In NT prior to Vista, if you created a local folder and were in the Administrators group and gave that folder Full Control, you could access that folder locally. Now in Vista/7/2008 it says “would you like to add yourself permanently to this folder?” and then you click proceed and it adds your account.
If you just have:
It padlocks the folder and does the question prompt.
However if you have one of the following:
SYSTEM Administrators [another group to which you are a member and have access to the folder with] OR Authenticated Users group [with read or more] OR CREATOR OWNER [but it will just re-add your user account if you leave CREATOR OWNER]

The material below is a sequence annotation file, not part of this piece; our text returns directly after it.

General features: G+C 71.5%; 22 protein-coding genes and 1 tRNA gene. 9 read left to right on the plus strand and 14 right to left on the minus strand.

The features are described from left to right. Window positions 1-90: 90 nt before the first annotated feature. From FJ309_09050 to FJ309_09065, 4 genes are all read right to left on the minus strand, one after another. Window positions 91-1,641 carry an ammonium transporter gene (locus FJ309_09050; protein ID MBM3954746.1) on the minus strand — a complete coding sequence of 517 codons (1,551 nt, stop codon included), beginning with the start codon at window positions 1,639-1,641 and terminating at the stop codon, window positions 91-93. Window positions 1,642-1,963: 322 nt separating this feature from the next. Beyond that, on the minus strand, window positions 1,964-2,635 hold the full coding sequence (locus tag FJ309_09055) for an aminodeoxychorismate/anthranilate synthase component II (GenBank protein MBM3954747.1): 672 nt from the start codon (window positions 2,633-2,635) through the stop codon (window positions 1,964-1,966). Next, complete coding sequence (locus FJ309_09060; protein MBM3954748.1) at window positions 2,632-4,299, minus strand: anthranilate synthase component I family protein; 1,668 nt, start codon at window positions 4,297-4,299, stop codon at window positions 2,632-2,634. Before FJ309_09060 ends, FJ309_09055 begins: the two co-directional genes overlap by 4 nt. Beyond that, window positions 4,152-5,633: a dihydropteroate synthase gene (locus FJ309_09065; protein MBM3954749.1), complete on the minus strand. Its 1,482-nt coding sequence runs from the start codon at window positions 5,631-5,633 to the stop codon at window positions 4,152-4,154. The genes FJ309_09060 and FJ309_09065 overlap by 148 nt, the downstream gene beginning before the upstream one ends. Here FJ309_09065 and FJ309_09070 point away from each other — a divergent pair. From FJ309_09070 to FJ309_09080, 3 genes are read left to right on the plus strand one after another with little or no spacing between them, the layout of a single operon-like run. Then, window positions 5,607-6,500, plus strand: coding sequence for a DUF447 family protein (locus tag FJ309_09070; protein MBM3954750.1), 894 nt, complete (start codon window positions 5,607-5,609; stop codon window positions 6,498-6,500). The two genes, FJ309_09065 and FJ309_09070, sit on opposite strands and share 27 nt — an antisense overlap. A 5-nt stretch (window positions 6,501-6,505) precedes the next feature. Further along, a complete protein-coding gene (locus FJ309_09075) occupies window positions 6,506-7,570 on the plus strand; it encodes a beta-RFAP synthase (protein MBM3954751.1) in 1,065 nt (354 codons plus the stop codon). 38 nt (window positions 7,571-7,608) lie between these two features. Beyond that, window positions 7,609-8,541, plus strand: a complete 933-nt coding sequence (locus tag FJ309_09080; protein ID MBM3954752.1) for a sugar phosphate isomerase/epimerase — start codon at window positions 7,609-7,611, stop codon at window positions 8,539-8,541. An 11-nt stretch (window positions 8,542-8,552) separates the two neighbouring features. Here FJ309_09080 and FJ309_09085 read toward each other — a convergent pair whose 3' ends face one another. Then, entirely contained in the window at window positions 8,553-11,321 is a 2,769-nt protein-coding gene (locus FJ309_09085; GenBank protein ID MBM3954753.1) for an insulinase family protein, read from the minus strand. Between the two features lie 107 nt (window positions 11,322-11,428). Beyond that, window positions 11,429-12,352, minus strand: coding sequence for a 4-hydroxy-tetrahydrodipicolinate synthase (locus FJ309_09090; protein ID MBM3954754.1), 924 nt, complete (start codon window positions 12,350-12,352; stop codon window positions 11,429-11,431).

It doesn’t padlock the folder and acts as you’d expect.
Why does this work this way? This seems counter-intuitive to me.
It seems like it opens up a potential to confuse people and introduce security holes.
Is there a “best practice” and if so, what it is?
What you’re missing is that thanks to UAC, the software you run most of the time doesn’t have the Administrators token applied. So if the only ACEs are for System and Administrators, you don’t have access unless you elevate.